The following are two papers from the Soviet Union in 1962 and 1966. Both these papers allow the reader to take a glimpse into the development of ultrasonography at that time in the Soviet Union. Over ninety-nine percent of papers from the Soviet Union are in Russian and only very few, like the ones below, have a translation in English. Apparently only A-mode ultrasound equipment was available at that time in Obstetrics and Gynecology. A further paper in 1973 (not excerpted here) depicted the use of B-mode equipment, which apparently only became available for use in Obstetrics and Gynecology in the late 1960s.

Ther first excerpted here is a summary of a paper "Ultrasound Diagnosis in Gynaecology" (Short Summary) by N. D. Selesneva from "Ultrasound as a Diagnostic and Surgical tool" - based on the International Symposium held at the Royal College of Surgeons, London on 5th and 6th December, 1962. The paper was presented in absentia as a summary read by the Chairman.

(Short Summary)

By N. D. Selesneva, USSR

The diagnosis of tumours of the female internal genitals is sometimes difficult. At the present time some new methods of medical investigation have most useful application. They are endoscopic methods of examination (laparoscopy and culdoscopy), X-Ray of the organs of the lesser pelvis with pneumoperitoneum, and echography with an ultrasound appears- these methods are of great help for correct diagnosis.

We used in our work a UZD-4 ultrasound apparatus, constructed at the USSR scientific research institute of medical instruments and equipment.

In the surgery department of the Research Institute of obstetrics and gynaecology of the Ministry of Health of the RSFSR some patients undergoing treatment for tumour of internal genital were examined by ultrasound. The ultrasonic examination was employed when it was hard for various reasons to diagnose the case.

Ultrasound was used when it was necessary to find the consistence of the tumour (whether it was compact or fluid). The tumour consistence is often the decisive factor for correct diagnosis. Sometimes ultrasound was used to ascertain whether the tumour existed at all. There are no contra-indications for the use of this method.

The examination showed that in the case of a compact tumour, when ultrasonic energy is rapidly consumed we see on the screen the section of the anterior abdominal wall and the part of tumour adjoining that wall; after that the signal quickly fades.

In the case of a fluid tumour ultrasonic energy passing through the anterior abdominal wall and through the first wall of the tumour and partly reflecting from them will freely spread in the fluid of the tumour and reflect from its back wall. In this way the outline of the cyst becomes visible on the echogram. And in the case of a two-chamber cyst, the partition of the cyst cavity is seen on the echogram. If the contents of the tumour are half fluid, we must increase the power of the generator to see the back wall of the tumour. Thus comparing the data given by the apparatus with those of the clinical examination we can confirm the diagnosis of endometriosis cyst, pyosalpinx, uterine myoma degeneration.

The examination of the patients with the help of the ultrasonic apparatus is simple in technique and does not take much time. This method gives doctors valuable data, helping to diagnose the case. Further development of this method depends mainly on this improvement of the equipment.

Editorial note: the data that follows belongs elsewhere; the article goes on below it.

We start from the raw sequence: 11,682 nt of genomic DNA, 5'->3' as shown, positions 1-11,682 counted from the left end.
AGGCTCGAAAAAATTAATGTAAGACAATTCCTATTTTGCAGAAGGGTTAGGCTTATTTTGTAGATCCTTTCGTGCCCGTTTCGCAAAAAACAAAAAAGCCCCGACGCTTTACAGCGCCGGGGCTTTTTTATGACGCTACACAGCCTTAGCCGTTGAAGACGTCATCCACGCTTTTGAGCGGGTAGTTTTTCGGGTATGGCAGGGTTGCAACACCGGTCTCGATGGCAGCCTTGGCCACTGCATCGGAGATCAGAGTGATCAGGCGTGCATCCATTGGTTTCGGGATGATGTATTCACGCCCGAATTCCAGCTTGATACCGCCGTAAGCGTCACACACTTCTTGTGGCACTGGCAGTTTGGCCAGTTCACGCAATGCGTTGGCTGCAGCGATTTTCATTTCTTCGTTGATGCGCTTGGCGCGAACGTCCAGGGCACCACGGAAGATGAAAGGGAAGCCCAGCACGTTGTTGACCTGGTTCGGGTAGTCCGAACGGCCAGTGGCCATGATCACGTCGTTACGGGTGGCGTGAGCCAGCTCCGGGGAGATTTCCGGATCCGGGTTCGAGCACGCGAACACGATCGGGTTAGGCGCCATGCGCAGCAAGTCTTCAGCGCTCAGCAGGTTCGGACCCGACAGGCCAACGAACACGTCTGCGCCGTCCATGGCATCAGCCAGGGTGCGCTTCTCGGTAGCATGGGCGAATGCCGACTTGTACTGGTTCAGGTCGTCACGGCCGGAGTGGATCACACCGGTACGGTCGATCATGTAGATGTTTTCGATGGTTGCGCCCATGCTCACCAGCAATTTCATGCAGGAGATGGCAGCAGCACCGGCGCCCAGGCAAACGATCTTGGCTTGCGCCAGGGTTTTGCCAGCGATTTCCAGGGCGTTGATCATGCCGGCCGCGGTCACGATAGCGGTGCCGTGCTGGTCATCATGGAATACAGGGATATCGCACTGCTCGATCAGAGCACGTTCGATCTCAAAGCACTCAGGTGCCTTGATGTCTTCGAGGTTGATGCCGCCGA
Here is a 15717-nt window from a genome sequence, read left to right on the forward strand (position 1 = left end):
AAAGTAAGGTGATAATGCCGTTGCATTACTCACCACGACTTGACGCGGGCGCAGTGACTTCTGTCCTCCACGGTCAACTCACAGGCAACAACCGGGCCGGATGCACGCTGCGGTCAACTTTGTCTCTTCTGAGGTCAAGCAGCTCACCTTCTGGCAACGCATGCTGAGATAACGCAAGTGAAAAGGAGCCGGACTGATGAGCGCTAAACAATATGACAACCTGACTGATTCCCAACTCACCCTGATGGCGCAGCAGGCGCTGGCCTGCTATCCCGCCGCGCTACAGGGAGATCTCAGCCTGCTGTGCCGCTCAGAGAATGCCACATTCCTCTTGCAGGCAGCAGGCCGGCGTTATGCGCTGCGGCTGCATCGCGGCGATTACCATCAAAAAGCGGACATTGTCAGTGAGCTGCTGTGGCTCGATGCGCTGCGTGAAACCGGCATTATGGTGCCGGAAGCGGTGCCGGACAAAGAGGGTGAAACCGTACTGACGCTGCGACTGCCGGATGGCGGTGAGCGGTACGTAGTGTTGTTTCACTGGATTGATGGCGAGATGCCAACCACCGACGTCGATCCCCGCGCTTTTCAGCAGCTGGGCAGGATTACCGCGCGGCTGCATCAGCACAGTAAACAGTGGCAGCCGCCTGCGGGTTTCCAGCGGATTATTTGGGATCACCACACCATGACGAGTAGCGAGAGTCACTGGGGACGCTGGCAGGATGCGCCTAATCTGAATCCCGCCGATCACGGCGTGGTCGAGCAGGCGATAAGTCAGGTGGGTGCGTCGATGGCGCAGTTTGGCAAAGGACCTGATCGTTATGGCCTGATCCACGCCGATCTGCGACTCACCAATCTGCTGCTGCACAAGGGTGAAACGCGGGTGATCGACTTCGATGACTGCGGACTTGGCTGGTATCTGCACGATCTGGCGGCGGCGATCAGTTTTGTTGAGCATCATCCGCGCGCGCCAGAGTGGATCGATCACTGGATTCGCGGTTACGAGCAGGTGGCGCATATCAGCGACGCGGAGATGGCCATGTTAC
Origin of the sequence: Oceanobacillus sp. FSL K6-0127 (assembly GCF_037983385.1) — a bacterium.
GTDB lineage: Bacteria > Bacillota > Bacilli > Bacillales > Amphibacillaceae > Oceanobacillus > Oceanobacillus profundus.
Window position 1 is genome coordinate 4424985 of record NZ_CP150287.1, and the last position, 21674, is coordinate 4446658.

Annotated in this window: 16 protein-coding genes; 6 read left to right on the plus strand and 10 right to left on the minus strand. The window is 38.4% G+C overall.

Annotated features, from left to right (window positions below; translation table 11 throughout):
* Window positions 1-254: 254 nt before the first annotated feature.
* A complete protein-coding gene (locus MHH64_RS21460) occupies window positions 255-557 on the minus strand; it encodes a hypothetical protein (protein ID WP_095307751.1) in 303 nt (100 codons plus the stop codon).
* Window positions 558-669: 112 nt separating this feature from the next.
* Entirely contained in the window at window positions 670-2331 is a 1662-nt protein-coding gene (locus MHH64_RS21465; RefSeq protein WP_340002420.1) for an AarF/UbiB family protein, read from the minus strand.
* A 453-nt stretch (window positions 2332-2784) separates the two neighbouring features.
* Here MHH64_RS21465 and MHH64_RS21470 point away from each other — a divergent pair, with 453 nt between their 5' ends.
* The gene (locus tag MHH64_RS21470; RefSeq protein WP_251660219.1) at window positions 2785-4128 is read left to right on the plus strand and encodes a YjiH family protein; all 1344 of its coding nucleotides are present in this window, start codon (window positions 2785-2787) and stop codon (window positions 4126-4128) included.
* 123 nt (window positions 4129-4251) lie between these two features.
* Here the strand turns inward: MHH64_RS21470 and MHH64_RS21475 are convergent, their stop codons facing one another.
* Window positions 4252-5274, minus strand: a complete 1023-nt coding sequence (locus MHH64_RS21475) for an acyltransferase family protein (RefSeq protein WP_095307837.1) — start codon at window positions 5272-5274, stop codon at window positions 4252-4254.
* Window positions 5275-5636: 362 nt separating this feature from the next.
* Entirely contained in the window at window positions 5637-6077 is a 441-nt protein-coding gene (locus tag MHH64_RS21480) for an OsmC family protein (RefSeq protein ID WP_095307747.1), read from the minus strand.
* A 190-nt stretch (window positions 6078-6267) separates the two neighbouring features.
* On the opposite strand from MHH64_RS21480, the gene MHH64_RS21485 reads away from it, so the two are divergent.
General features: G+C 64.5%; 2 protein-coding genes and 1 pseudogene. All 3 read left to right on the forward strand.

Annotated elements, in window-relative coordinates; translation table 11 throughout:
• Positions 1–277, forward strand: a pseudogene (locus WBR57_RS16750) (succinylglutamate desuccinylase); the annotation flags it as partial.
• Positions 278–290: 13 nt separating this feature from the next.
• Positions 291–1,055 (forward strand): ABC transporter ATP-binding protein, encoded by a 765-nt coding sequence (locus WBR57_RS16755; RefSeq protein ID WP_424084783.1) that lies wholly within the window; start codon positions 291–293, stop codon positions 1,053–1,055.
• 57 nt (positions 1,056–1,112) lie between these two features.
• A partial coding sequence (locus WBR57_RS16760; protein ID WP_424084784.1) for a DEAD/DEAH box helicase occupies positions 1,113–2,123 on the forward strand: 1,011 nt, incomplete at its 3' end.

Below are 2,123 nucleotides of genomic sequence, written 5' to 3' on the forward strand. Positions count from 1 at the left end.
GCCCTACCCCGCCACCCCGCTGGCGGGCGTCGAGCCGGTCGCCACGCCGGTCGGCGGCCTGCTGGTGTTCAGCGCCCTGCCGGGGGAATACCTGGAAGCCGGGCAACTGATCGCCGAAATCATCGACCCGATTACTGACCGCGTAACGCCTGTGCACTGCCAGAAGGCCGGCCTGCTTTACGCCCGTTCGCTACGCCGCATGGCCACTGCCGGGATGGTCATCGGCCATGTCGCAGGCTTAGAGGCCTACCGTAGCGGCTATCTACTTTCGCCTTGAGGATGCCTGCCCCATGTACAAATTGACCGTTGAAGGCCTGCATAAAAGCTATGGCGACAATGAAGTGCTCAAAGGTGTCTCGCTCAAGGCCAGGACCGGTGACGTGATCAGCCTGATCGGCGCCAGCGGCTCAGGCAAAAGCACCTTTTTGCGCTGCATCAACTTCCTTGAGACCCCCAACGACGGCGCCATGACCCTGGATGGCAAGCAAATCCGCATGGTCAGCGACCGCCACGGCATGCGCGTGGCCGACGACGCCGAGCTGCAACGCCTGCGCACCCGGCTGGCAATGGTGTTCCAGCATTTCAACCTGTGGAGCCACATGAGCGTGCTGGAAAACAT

The following is a paper which appeared in the MEDITSINSKAYA TEKHNIKA no. 3 pp 50-53, May-June 1968. Translated into English and published in "Biomedical Engineering" vol.2 issue 2 pp. 173-176:



I. A. Skorunskii, R. A. Khentov, and R. A. Khlestova

Ultrasonic diagnostic methods have been accorded recognition by specialists in many branches of medicine in the course of the last few years.

Certain observations were made two years ago [1] on the prospective use of ultrasonic apparatuses in neurology and neurosurgery, and in obstetrics and gynecology.

During the last few years many hundreds of gynecological and obstetrical cases in obstetrical institutions of Moscow, requiring exact diagnosis, have been examined by ultrasonic methods [2-4]. In the United States, pregnant women at various stages of pregnancy constituted almost half (266) of the 600 examined by ultrasonic methods in the course of six months in 1966 [5].

Supplementary methods of examination are used infrequently in obstetrics, not because they are not required, but rather because of the limitations placed on their selection. The normal requirements in respect of reliability and safety, which instruments and apparatuses have to satisfy, are not sufficient for the examination of pregnant women. All who have had clinical experience of the work or have carried out animal experiments stress the safety of ultrasonic diagnostic methods.

The present authors are of the opinion that it is easier to master ultrasonic than radiographic or electrocardiographic techniques, although much depends, of course, on the nature of the examination and the method used.

Only two-dimensional echograms will give a two-dimensional spatial or planar image of organs or tissues in the plane of their section by the traversing ultrasonic beam. It is only in this way that, for example, the different parts of the fetus can be visualized with ultrasound. Used in obstetrics, two-dimensional echography has the enormous advantage of providing immediate pictures, which are not unlike roentgenograms: the investigator "sees" the outlines of the head or pelvic parts of the fetus on the oscillograph screen. It is thus possible to diagnose the attitude, presentation, and position of the fetus, and also multiple pregnancies. It is also possible to identify the attachment of the placenta, the occurrence of hydramnios, and some fetal defects, as well as certain complications of pregnancy, such as nondeveloping pregnancy and hydatidiform mole. All this is very important for assessment of the obstetrical state, by which is meant a group of indices relating to the development of pregnancy, parturition, and the postpartum period.